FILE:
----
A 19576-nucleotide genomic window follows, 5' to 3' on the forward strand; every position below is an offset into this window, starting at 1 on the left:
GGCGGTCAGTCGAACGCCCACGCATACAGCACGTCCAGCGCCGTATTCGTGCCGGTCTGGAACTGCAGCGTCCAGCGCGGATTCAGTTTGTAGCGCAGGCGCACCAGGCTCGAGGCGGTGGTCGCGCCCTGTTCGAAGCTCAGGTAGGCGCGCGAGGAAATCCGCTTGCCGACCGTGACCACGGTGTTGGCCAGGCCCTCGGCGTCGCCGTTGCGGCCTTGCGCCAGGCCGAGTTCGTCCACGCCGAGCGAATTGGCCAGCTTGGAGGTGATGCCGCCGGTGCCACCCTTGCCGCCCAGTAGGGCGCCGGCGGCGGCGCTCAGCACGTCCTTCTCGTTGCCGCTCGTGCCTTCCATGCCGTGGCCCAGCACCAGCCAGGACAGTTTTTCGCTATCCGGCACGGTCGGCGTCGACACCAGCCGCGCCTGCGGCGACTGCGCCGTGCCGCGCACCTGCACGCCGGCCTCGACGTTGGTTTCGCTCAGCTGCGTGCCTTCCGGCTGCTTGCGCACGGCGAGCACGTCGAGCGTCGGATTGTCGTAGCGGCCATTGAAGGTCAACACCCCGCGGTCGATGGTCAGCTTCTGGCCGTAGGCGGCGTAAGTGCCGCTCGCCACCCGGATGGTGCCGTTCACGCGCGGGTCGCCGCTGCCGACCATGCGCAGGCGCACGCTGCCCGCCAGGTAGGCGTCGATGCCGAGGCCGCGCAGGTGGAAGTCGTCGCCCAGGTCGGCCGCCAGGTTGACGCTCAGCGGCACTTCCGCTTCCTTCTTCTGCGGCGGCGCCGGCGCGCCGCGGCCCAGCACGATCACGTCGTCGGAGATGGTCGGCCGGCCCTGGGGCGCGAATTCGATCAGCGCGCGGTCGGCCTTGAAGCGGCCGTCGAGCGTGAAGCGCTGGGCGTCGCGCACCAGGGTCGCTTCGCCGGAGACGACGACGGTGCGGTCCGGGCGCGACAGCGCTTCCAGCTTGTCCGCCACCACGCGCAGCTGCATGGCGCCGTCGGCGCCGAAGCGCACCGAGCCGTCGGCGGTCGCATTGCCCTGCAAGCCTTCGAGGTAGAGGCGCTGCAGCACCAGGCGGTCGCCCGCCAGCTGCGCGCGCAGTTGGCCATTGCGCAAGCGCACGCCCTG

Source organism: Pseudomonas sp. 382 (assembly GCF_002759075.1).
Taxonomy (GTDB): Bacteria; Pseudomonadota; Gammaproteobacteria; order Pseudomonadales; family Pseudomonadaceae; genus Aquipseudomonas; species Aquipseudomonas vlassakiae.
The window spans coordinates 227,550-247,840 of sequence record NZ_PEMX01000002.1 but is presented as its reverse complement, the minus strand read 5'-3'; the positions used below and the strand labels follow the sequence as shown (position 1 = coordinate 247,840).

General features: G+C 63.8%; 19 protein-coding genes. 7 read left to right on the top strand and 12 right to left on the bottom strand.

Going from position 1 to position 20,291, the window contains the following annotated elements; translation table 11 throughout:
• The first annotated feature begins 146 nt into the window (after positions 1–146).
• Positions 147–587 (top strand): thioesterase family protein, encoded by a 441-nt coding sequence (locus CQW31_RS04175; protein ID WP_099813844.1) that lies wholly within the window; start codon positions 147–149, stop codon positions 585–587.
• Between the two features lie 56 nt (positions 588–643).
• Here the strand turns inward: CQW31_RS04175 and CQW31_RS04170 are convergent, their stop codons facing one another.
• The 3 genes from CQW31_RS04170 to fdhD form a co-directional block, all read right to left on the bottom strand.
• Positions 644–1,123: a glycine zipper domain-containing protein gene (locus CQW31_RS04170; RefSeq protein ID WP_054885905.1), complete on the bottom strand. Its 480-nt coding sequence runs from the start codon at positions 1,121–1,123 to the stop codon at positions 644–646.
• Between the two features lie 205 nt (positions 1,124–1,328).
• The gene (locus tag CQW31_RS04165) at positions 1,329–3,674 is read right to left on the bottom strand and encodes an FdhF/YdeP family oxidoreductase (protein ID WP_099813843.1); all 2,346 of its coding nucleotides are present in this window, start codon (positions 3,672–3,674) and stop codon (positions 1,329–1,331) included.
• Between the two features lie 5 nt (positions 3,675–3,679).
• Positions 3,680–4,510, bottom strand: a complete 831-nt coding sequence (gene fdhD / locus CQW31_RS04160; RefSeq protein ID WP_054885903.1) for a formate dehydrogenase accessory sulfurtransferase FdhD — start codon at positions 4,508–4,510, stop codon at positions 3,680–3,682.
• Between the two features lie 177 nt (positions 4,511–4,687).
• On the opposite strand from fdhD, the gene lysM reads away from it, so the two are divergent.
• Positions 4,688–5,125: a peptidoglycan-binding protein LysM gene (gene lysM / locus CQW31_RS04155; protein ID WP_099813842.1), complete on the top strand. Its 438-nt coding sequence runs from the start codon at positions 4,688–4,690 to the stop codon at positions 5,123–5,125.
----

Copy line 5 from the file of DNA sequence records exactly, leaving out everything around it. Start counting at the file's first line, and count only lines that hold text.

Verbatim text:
The window spans coordinates 227,550-247,840 of sequence record NZ_PEMX01000002.1 but is presented as its reverse complement, the minus strand read 5'-3'; the positions used below and the strand labels follow the sequence as shown (position 1 = coordinate 247,840).